As per my goals for this year, I’m revisiting the idea of batching days. You see, I’ve decided to implement a new productivity technique and stick with it. I decided, since I did so well on the batching day last year, I’d use that technique. I already know what to do.

I did a number of different things on that batching day. I’ll do like things each time I implement this technique. For instance, I’ll write, edit, and schedule all the articles for this blog for a one-month period one day, then move on to a different blog another day.

If done right, I can get all my blogging done for a month in a week’s time. Not a bad deal. Then I can concentrate on marketing, answering emails from readers, and other important things.

To set myself up for each batching day, the evening before I’ll make a list of the most important things to get done. I’ll also take a few quick notes if there is anything important I want to put into specific articles, so I don’t forget.

How are you doing with your goals for the year? I’m getting a bit of a late start because I’ve been so sick. But I’m starting to feel better and I have more energy for what I want to get done.


Photograph by Shannon L. Buck 2016.

4 Keys to Success in the New Year

In a previous post, I wrote about wrapping up this year so we can move on and continue building on our successes next year. I discussed how I do this, in hopes it would be helpful to you.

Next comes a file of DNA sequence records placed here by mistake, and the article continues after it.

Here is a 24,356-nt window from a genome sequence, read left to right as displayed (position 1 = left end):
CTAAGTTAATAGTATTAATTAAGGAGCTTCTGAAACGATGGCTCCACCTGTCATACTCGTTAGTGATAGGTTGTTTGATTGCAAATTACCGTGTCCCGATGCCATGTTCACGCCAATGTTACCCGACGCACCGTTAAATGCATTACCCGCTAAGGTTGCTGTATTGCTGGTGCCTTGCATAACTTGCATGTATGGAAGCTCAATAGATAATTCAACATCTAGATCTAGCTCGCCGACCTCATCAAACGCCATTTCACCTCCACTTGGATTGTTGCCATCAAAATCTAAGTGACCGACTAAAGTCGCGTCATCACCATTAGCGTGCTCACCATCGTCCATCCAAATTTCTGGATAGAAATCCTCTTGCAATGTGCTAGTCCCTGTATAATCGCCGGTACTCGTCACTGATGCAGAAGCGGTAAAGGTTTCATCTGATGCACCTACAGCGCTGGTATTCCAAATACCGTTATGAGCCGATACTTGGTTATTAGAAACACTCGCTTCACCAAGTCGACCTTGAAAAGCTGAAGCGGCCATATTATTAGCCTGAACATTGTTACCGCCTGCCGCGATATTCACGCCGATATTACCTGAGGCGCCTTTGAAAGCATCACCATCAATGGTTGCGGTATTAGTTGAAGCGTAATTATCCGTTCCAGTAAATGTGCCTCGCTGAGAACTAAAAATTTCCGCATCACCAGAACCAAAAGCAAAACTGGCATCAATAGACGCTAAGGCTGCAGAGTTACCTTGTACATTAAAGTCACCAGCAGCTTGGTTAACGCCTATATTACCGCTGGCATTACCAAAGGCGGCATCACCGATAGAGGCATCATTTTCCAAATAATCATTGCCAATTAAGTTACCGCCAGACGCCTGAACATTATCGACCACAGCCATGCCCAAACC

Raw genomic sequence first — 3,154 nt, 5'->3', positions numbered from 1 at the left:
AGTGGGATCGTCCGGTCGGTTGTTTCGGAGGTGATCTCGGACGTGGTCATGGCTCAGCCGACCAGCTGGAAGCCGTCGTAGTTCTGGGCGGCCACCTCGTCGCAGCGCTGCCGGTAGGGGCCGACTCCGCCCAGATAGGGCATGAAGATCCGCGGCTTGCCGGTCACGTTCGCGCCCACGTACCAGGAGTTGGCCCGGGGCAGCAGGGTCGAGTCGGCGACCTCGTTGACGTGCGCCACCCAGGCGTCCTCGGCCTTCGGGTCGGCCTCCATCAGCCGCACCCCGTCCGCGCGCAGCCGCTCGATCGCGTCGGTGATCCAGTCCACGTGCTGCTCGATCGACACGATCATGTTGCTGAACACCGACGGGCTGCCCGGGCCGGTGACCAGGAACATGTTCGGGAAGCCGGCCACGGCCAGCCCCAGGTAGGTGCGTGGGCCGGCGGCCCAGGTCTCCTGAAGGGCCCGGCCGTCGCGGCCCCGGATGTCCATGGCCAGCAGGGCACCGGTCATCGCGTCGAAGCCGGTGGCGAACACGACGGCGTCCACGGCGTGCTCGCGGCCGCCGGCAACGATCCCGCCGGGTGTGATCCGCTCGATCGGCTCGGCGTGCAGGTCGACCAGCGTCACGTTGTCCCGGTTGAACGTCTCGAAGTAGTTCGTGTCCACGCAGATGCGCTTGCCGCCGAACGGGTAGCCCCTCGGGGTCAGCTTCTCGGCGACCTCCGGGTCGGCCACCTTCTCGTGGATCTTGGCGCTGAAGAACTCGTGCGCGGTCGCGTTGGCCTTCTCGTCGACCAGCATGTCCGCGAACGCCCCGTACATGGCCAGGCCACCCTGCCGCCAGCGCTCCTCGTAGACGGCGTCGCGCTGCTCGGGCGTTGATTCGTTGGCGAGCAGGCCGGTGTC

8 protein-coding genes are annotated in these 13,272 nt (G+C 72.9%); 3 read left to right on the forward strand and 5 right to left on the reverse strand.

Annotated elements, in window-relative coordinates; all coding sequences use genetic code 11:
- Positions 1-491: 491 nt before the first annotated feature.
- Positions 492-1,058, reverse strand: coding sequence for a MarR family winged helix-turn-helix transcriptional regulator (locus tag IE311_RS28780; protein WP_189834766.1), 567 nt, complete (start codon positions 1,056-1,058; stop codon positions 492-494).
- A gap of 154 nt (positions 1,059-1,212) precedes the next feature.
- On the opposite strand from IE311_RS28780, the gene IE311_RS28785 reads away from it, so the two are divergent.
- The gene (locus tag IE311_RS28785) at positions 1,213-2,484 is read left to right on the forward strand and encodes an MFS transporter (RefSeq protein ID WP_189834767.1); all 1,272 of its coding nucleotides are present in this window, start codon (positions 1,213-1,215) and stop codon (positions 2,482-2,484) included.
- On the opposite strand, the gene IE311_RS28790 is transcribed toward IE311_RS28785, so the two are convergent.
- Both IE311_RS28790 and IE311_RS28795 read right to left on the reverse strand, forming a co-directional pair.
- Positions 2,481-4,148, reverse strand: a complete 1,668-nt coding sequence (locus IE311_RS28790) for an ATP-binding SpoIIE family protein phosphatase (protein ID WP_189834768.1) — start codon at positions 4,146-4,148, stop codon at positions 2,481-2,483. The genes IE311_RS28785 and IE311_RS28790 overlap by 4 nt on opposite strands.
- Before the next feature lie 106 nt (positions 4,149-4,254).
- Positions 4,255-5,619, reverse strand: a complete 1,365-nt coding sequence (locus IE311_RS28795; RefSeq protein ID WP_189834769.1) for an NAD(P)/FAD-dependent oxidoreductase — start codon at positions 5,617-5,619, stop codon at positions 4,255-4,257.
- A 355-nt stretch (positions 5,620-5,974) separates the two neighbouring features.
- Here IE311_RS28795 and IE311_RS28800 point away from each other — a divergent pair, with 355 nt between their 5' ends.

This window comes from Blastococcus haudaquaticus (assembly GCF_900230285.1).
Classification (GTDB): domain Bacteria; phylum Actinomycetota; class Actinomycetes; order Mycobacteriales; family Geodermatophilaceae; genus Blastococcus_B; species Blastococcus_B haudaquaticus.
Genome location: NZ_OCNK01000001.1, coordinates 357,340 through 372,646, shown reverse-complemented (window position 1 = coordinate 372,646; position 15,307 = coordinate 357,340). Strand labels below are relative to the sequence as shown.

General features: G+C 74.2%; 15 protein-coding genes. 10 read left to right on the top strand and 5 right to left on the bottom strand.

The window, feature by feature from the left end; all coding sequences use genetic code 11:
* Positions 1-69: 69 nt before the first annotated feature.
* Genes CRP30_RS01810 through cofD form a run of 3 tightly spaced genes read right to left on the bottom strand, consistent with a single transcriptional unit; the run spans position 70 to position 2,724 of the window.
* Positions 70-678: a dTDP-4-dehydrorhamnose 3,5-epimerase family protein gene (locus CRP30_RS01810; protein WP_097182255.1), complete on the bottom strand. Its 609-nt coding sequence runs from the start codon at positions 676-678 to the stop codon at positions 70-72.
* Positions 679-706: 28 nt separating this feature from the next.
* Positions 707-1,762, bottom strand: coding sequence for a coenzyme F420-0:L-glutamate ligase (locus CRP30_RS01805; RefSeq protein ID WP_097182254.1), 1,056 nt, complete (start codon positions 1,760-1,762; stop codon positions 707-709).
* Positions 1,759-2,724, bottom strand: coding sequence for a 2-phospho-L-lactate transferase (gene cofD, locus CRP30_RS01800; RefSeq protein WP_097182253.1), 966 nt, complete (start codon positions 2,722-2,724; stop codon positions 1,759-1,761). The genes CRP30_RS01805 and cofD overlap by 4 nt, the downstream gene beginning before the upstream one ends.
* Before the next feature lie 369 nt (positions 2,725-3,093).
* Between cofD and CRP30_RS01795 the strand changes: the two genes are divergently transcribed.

There are other things I found I needed to do this past year in order to successfully get things done.

  1. I needed to stay motivated, and this motivation had to come from within myself. I had to keep that momentum going if I was ever going to accomplish things. But it was not always easy.
  2. The ability to get back on track when I lost the motivation was another key for me. It just so happened that the motivation drifted away every so often, and I had to bring it back. To get back on track and move on from where I had left off. I decided it was okay to take a break from my own projects for a few days, or even a week, as long as I got right back into it.
  3. The ability to adapt was also an important factor. Things aren’t what they used to be. Traditional publishing was not going to work for me, so I had to take the time to learn new skills over the last couple of years. I am not a perfect editor or graphic designer, but I think I can hold my own until I have the money to pay someone who is better equipped for those types of jobs. I had to adapt my thinking from ‘I just want to write’ to ‘I’ll do what it takes to get these eBooks published’.